Press release October 2, 2019
Russia: Crimean Blogger Sentenced on False Charges Must Be Released
Russia adds Crimean Tatar activist and blogger Nariman Memedeminov to its long list of political prisoners.
In response to the verdict against Nariman Memedeminov, a Crimean Tatar blogger and activist who was condemned by a Russian military court in Rostov-on-Don on October 2 for allegedly “making public calls for terrorism,” Freedom House issued the following statement:
“With the verdict against blogger Nariman Memedeminov for posting videos on YouTube, we must add another name to the long list of political prisoners from Crimea who have been persecuted by Russia,” said Marc Behrendt, director for Europe and Eurasia programs at Freedom House. “Nariman was sentenced to two-and-a-half years under Russian law over videos about the peaceful Islamist movement Hizb ut-Tahrir that he posted in 2013—years before Russia began claiming jurisdiction over Crimea. His imprisonment adds to the at least 86 political prisoners from Crimea who remain in Russian detention, despite the September exchange of prisoners between Ukraine and Russia. Russia should immediately stop flouting basic human rights law and standards in Crimea, and release Nariman and other individuals detained or convicted because of their political beliefs or peaceful expression.”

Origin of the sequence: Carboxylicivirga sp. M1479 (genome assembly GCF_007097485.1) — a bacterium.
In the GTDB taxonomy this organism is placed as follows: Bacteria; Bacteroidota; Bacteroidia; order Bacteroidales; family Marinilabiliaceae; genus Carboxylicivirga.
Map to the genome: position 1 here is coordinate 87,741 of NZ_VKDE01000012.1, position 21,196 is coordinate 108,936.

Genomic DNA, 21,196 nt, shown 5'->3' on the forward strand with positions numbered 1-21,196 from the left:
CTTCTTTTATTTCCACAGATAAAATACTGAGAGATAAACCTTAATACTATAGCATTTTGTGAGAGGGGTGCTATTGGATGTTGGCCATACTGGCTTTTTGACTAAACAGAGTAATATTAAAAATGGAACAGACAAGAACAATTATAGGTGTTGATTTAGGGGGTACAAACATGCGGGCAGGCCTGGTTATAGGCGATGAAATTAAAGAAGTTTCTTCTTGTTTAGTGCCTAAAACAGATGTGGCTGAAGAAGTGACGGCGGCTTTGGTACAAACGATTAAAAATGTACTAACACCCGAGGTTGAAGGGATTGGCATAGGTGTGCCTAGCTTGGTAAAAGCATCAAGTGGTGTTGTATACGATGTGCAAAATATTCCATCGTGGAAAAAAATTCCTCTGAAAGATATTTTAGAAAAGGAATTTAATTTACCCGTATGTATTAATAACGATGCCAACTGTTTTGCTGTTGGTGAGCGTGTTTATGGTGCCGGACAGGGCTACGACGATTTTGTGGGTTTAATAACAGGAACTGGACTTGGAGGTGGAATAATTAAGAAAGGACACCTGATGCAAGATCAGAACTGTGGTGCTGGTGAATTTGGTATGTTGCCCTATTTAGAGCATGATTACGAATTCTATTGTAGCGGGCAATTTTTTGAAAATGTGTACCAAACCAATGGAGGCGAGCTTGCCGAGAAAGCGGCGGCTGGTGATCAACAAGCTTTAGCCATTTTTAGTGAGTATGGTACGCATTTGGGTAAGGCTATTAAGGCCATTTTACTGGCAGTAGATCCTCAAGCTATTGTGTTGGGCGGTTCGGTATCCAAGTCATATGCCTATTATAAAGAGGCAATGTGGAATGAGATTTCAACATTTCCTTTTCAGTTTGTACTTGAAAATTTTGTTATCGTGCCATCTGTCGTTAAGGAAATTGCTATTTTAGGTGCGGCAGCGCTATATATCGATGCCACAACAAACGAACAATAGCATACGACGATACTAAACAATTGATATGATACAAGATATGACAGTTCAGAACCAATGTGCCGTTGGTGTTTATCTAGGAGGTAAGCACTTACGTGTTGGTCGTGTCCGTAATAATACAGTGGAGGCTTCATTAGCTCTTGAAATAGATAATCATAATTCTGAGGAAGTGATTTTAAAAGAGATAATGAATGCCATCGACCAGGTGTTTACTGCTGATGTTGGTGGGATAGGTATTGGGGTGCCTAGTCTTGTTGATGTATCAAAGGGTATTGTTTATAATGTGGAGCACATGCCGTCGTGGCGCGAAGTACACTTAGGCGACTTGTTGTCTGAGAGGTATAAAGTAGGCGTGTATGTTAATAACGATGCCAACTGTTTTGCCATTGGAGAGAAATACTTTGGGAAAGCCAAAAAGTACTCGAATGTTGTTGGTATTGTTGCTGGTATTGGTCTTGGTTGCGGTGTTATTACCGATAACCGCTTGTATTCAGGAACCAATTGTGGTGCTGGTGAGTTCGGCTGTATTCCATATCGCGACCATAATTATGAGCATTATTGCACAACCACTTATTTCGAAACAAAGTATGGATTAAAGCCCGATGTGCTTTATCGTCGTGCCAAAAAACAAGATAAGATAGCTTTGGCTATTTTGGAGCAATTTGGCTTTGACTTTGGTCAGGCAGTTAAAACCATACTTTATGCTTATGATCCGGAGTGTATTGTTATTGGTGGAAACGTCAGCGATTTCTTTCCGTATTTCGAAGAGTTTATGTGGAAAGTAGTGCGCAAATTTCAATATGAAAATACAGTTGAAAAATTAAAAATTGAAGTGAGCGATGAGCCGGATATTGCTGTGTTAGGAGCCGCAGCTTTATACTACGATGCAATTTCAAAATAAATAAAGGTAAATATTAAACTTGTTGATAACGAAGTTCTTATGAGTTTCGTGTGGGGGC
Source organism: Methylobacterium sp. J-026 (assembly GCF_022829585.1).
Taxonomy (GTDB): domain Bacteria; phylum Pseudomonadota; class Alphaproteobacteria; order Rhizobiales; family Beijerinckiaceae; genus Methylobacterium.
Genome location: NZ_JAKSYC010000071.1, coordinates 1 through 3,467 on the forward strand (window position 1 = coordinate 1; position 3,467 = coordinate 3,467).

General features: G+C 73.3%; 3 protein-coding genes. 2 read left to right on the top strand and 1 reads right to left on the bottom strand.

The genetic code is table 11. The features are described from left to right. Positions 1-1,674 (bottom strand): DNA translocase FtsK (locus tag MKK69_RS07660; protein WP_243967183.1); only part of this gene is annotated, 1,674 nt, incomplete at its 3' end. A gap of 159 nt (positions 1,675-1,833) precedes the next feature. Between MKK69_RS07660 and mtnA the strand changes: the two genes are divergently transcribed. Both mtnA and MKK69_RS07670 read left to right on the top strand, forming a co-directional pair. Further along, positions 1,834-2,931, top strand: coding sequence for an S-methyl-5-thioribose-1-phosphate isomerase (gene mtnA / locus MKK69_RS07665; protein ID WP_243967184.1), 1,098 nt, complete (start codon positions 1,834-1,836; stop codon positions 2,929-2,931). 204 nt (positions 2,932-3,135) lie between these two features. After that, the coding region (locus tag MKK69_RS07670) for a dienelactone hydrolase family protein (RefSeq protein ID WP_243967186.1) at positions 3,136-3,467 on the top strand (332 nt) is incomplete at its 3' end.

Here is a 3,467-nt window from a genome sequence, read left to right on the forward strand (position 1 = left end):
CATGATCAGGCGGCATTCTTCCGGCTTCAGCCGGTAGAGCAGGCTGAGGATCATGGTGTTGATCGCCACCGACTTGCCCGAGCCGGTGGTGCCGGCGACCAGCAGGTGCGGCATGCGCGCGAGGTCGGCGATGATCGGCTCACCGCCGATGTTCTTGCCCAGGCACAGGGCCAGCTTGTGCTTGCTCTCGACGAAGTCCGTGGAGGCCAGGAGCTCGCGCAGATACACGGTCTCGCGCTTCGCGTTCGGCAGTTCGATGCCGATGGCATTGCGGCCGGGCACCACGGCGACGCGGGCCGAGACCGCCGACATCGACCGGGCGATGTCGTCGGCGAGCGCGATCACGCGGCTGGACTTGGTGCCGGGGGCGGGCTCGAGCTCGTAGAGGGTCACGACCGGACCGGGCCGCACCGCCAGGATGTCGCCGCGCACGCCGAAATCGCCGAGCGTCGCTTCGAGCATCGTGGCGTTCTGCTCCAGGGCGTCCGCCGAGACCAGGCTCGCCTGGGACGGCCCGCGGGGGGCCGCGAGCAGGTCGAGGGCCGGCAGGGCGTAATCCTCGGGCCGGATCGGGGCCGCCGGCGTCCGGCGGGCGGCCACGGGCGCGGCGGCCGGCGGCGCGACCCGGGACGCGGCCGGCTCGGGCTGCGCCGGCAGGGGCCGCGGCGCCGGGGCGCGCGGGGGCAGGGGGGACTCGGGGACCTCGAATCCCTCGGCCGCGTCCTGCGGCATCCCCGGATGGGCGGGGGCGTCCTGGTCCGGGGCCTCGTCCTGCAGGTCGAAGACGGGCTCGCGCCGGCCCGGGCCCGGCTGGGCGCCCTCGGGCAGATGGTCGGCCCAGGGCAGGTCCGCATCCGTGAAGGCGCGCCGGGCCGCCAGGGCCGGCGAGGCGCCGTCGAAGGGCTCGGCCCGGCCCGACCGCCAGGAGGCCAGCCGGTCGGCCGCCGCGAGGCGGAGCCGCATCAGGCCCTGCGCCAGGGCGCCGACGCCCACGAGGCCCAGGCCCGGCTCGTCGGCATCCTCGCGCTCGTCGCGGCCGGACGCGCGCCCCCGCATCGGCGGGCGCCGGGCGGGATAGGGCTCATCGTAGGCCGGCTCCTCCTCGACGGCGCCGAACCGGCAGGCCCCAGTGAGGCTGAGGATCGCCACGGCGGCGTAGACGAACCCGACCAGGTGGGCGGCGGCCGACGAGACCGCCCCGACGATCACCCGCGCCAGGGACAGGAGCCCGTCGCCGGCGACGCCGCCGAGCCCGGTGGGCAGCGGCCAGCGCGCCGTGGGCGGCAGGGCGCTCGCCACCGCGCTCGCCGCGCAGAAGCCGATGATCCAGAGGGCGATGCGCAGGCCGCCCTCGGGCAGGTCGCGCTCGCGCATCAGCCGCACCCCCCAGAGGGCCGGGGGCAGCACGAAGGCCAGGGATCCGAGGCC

Nariman Memedeminov is an activist and blogger whose YouTube channel covered topics including politically motivated court hearings of Crimean Tatar activists and unlawful searches of their homes. He was arrested by Russian Federal Security Service (FSB) officers in Crimea and charged with “making public calls for terrorism” in March 2018, and has remained in custody ever since. The allegation was based on videos he posted in 2013 of the Islamist movement Hizb ut-Tahrir, which is banned in Russia as a terrorist organization but operates legally in Ukraine.
On September 7, Ukraine and Russia swapped dozens of prisoners, some of whom had been held since 2014. According to Ukrainian human rights advocates, the Russian authorities and Russian-backed forces in Donbas and Crimea continue to hold at least 86 political prisoners such as Memedeminov. By detaining and convicting many of them under Russian law, the Russian government has flouted international law and human rights principles.